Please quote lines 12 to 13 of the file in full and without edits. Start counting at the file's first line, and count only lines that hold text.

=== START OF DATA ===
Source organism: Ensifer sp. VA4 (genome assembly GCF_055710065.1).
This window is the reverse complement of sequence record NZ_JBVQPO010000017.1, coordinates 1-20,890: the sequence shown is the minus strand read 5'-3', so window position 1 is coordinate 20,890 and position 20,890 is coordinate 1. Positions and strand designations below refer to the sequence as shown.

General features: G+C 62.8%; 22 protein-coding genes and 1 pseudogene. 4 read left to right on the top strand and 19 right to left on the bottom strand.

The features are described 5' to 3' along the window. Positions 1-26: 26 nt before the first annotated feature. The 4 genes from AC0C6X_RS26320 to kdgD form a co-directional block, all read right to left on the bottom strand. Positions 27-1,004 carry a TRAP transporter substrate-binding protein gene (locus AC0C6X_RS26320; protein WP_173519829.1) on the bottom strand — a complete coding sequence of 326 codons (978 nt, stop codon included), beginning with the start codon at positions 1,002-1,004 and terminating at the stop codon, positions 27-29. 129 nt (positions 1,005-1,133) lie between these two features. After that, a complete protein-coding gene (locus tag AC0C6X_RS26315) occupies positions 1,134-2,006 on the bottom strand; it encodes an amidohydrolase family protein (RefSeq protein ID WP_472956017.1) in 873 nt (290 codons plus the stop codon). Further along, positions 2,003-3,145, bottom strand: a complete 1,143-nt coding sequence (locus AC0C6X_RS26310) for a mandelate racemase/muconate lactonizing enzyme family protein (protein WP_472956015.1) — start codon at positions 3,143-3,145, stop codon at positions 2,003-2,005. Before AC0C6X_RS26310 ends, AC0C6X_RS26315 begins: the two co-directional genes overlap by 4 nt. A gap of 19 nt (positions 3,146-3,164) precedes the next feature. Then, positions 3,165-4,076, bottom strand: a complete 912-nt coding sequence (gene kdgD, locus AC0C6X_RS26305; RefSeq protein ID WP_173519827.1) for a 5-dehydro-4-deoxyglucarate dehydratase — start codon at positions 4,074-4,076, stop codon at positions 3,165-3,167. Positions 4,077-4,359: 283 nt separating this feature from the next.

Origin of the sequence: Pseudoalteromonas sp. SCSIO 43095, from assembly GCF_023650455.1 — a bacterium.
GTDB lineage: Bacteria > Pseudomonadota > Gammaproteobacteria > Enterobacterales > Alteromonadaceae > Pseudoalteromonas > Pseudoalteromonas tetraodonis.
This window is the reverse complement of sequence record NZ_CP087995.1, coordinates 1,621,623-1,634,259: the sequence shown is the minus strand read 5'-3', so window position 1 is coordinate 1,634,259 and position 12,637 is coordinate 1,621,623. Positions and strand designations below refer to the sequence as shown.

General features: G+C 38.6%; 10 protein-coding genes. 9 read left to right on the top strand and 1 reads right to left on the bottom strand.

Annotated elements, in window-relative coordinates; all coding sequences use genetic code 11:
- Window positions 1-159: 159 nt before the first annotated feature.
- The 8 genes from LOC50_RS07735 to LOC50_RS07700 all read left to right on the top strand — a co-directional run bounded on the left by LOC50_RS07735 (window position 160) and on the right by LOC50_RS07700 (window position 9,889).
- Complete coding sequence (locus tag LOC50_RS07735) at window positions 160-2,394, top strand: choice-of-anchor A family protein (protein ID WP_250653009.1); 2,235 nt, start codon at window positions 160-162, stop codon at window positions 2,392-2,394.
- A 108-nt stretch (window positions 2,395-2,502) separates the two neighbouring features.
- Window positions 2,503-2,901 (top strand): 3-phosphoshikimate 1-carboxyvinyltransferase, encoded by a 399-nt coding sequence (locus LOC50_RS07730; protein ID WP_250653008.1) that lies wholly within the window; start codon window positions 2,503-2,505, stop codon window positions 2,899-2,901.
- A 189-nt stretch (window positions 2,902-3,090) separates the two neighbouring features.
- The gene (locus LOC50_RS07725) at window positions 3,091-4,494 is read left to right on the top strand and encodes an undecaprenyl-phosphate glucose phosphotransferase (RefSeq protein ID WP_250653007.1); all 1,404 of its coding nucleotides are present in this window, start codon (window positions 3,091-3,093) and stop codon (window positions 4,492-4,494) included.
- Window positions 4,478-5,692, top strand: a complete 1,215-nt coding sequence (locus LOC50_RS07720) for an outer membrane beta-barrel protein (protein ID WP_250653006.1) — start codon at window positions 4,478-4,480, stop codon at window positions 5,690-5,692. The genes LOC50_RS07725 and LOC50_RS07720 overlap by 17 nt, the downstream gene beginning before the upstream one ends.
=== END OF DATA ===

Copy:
- Complete coding sequence (locus tag LOC50_RS07735) at window positions 160-2,394, top strand: choice-of-anchor A family protein (protein ID WP_250653009.1); 2,235 nt, start codon at window positions 160-162, stop codon at window positions 2,392-2,394.
- A 108-nt stretch (window positions 2,395-2,502) separates the two neighbouring features.